Vijai P. Sharma, Ph.D
Psychologist Everett Worthington Jr., a pioneer researcher in the field of forgiveness, constructed a 5-step model to facilitate the process of forgiveness. It is one of the techniques most favored by counselors specializing in forgiveness and reconciliation.
Worthington is not an armchair scientist. He has endured one of the most horrific traumas that a person ever experiences. In 1996, his aged mother, living in Knoxville, was raped and beaten to death. His heroic struggle in coming to terms with such a brutal event and subsequent forgiveness of the perpetrators should be an inspiration to all.
Worthington's 5-step technique of forgiveness is called REACH. REACH, an acronym, stands for the following:
Recall the hurt
Empathize with the one who hurt you
Altruistic gift of forgiveness, offer
Commitment to forgive, make
Hold on to the forgiveness
Step 1 Recall the Hurt. When we are hurt, it is natural to experience fear or anger. So, when you encounter the wrongdoer in person or in your thoughts, you might tense up, withdraw into your shell or lash out at him or her in your mind. Fear prompts us to run and anger prompts us to attack. It is natural for a victim to try to physically and mentally avoid the aggressor. Mental avoidance consists of trying to forget or distract the mind from focusing on painful thoughts related to the event. Physical avoidance is relatively easy, but escaping thoughts is more difficult and can highly frustrating. . It is difficult to forgive if fear or anger still dominates your psyche. You're just trying to protect yourself or attack the other and forgiveness doesn't have a chance in such a position. The way to overcome the fear or the anger is to recall the event and still try to relax. Take deep, slow and calming breaths as you visualize the event and recall the hurt event fully. Do not hesitate to seek help from a friend or a therapist if it's difficult to do on your own.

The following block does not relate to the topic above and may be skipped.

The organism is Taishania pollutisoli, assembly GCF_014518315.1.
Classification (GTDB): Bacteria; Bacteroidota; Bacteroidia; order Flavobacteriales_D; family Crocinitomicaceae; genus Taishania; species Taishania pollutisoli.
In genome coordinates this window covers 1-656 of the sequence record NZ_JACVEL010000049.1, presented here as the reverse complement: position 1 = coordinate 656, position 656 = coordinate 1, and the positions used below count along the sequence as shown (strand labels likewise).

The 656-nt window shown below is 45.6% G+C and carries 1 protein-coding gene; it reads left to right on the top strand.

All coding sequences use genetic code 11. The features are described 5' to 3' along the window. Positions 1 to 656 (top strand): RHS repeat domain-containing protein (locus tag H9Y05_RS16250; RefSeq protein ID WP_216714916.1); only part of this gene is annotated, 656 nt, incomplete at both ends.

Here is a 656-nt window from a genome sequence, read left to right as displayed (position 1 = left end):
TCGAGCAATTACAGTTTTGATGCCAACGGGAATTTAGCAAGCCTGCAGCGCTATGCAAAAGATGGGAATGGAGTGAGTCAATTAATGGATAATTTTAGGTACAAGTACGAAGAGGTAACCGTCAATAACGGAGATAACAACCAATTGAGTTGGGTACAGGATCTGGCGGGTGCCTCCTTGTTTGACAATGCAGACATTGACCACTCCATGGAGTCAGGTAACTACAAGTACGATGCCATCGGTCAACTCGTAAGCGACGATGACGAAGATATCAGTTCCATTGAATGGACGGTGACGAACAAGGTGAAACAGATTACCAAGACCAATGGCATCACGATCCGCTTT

Step 2 Empathize with the person who hurt you. Explain the hurtful act, not from your perspective, but from that of the other. Why did wrongdoer do what he or she did? Still better, explain the hurtful event as the wrongdoer's lawyer might do. The purpose of this imaginative exercise is not to arrive at the most accurate explanation of the wrongdoer's actions but to find a plausible explanation with which you can (live.) live and let go. For example, you may say to yourself, "People who attack others are themselves usually in a state of fear, anger or hurt" or, "People are not thinking rationally when they hurt others." An attempt to stop a negative thought has the opposite effect; it increases the negative thought. Try this instead, "I will stop all thoughts of forgiveness today." You'll likely find yourself thinking about forgiveness in spite of yourself.
Step 3 Altruistic gift of forgiveness. Recall a time when you felt guilty for hurting or offending someone and how that person forgave you. Your victim gave you a gift and you perhaps felt grateful. Why did that person give you that gift? Because he or she realized that you needed it! Giving the gift makes us feel better. As the saying goes, "If you want to be happy for a lifetime, help someone." A gift is given to help the other person. Offer the gift of forgiveness for the wrongdoer's own good. You might get a gift in exchange, that is, your own peace of mind.
Step 4 Commit yourself. Make a commitment to yourself to forgive publicly so you don't have a chance to back out later. Such public commitment may include announcing your intention to a group you belong to, write a "certificate of forgiveness" with a specific date on the certificate; write a letter of forgiveness to the wrongdoer and reading it out loud, or tell a trusted friend about your act of forgiveness.
Step 5 Hold onto forgiveness. Memories of the hurtful event will surface even after you have forgiven the wrongdoer. Hopefully, the memories will not be as emotional and disturbing as they were before you exercised your prerogative of forgiveness. Forgiveness should be genuine. Learn to interrupt all thoughts related to revenge and self-pity. There are half a dozen or more well-designed studies measuring the consequences of procedures like REACH and of learning and practicing forgiveness. These studies consistently show that forgiveness reduces chronic anger, fear and stress, increases optimism and brings health benefits.
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Copyright 2003, Mind Publications
Posted February 2003